1–3 Churchyard Side, Nantwich

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1–3 Churchyard Side, Nantwich

1–3 Churchyard Side is a grade-II-listed[1] Victorian Gothic building in Nantwich, Cheshire, England, located on the corner of Churchyard Side and Pepper Street (SJ6511952369), opposite St Mary's Church. Built in 1864–66 to a design by Alfred Waterhouse as the Nantwich branch of the Manchester and Liverpool District Bank, it is among the most notable examples of Victorian corporate architecture in the town.[2] The building remained a branch of the District Bank until the late 20th century, and is still in use as a bank.

History[edit]

Detail of left gable, with coats of arms

1–3 Churchyard Side was built in 1864–66 to a design by Alfred Waterhouse as the Nantwich branch of the Manchester and Liverpool District Bank.[2] Although Waterhouse is best known for the Natural History Museum in London, he practised in Manchester until 1865 and many of his earlier buildings are in that city, including the assize courts (1859–64), Strangeways Prison (1862–69), Owens College (1873) and the town hall (1877).[3] Richard Beckett and Thomas Bowker were contractors.[4]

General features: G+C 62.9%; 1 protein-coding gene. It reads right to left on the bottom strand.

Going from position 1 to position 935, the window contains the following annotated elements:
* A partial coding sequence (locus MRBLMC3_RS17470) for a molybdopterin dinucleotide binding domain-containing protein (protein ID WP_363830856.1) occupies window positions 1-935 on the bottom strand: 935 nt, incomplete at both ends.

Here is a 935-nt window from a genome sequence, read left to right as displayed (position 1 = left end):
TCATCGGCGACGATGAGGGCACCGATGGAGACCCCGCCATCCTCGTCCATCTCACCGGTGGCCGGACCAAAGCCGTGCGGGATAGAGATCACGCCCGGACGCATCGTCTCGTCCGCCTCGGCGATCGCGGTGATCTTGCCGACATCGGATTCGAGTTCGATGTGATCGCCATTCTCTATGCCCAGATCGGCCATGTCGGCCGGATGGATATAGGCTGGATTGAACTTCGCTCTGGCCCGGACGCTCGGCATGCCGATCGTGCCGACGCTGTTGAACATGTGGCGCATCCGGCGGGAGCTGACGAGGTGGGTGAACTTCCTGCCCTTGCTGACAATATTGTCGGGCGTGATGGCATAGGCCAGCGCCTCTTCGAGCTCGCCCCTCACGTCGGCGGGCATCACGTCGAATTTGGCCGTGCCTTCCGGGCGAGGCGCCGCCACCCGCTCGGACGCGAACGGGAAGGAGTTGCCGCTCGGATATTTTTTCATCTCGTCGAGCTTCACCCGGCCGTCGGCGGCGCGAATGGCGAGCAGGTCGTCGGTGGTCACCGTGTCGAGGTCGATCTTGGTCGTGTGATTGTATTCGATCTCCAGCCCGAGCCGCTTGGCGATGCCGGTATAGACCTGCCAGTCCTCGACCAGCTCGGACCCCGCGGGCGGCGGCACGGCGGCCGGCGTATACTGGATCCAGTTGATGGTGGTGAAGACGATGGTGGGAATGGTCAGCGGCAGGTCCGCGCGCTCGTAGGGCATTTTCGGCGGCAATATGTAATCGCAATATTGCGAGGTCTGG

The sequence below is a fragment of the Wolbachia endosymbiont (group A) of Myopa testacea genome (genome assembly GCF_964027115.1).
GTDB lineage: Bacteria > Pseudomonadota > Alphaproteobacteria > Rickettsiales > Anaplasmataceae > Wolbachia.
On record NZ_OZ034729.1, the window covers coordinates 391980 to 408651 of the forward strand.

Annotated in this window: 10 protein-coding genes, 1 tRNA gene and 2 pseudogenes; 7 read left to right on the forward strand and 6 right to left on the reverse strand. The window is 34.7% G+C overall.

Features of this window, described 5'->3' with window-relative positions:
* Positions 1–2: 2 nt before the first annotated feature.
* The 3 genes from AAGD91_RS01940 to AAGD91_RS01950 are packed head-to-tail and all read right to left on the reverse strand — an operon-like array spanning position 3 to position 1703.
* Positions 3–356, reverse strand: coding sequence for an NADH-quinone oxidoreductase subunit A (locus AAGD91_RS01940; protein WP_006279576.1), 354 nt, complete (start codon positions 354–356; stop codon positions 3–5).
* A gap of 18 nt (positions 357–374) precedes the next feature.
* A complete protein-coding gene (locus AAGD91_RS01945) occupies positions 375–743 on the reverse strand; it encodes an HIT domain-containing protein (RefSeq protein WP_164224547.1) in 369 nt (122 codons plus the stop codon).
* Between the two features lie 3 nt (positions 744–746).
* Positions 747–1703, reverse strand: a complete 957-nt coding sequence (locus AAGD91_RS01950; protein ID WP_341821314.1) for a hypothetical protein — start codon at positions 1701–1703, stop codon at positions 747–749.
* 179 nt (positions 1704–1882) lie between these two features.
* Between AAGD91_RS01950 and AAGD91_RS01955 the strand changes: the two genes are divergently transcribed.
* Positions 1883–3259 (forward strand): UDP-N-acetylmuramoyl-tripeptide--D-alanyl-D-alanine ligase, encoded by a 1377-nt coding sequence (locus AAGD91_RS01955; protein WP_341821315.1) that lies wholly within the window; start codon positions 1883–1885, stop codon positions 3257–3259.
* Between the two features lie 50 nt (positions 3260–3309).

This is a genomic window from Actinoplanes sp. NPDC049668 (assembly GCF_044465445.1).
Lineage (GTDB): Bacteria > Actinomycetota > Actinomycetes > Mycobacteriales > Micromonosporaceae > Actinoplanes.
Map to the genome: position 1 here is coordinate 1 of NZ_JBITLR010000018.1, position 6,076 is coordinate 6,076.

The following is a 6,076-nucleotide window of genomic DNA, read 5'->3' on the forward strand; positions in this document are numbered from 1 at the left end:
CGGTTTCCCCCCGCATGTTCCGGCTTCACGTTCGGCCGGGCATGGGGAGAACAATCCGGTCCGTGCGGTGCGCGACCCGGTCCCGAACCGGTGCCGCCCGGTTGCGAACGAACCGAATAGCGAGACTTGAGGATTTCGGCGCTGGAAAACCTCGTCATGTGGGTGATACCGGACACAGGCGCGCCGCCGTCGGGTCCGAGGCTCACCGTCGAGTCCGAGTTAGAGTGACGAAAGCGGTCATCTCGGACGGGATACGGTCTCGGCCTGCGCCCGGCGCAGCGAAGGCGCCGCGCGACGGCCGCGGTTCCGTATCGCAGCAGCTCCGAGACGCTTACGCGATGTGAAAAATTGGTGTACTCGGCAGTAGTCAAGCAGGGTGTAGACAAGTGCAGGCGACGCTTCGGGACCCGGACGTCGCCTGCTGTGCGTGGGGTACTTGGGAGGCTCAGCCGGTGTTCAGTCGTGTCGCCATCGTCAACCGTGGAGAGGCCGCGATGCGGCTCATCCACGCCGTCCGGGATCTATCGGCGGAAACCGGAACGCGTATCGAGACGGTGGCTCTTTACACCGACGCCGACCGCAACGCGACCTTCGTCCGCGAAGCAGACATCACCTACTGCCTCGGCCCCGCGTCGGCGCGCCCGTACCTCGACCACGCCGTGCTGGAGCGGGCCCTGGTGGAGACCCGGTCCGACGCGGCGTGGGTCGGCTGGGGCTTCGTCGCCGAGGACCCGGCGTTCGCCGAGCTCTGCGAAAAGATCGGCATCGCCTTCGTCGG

The bank opened on 2 June 1866, replacing the branch at 9 Mill Street, which had opened in 1852. An earlier branch of the bank had been established in Barker Street in 1830.[4][5] In 1874, there were four banks in the town, the others being the Midland, also on Churchyard Side; the Savings Bank on Welsh Row; and Downes, Groome, and Hamilton on the High Street.[6] By 1939, the bank had become known simply as the District Bank, and 1–3 Churchyard Side remained a branch of the District Bank until at least the 1970s.[1][7]

Right gable detail

Description[edit]

1–3 Churchyard Side is two-storey Victorian Gothic building in red brick with blue brick decoration and sandstone dressings, under a tiled roof.[1][2] The central main entrance is flanked by two gables and is reached by a flight of brick steps.[1] The left gable has an oriel window to the first floor, with the coats of arms of both Manchester and Liverpool beneath.[1][3] Several of the windows have stone mullions and transoms; some have decorative arches above in brick or brick and sandstone.

Modern use[edit]

As of 2010, the building is a branch of the Lloyds TSB bank; the first floor is used for offices.

See also[edit]

References[edit]

  1. ^ a b c d e English Heritage. "District Bank, Nantwich (1138728)". National Heritage List for England. Retrieved 11 August 2012. 
  2. ^ a b c Pevsner, p. 287
  3. ^ a b Stevenson, p. 40
  4. ^ a b Hall, pp. 243, 248
  5. ^ English Heritage. "Peppers, Nantwich (1263769)". National Heritage List for England. Retrieved 11 August 2012. 
  6. ^ Morris & Co's Directory (1874)
  7. ^ Kelly's Directory (1939)

Sources

  • Hall J. A History of the Town and Parish of Nantwich, or Wich Malbank, in the County Palatine of Chester (2nd edn) (E. J. Morten; 1972) (ISBN 0-901598-24-0)
  • Pevsner N, Hubbard E. The Buildings of England: Cheshire (Penguin Books; 1971) (ISBN 0-14-071042-6)
  • Stevenson PJ. Nantwich: A Brief History and Guide (1994)

Coordinates: 53°04′03″N 2°31′19″W / 53.0674°N 2.5220°W / 53.0674; -2.5220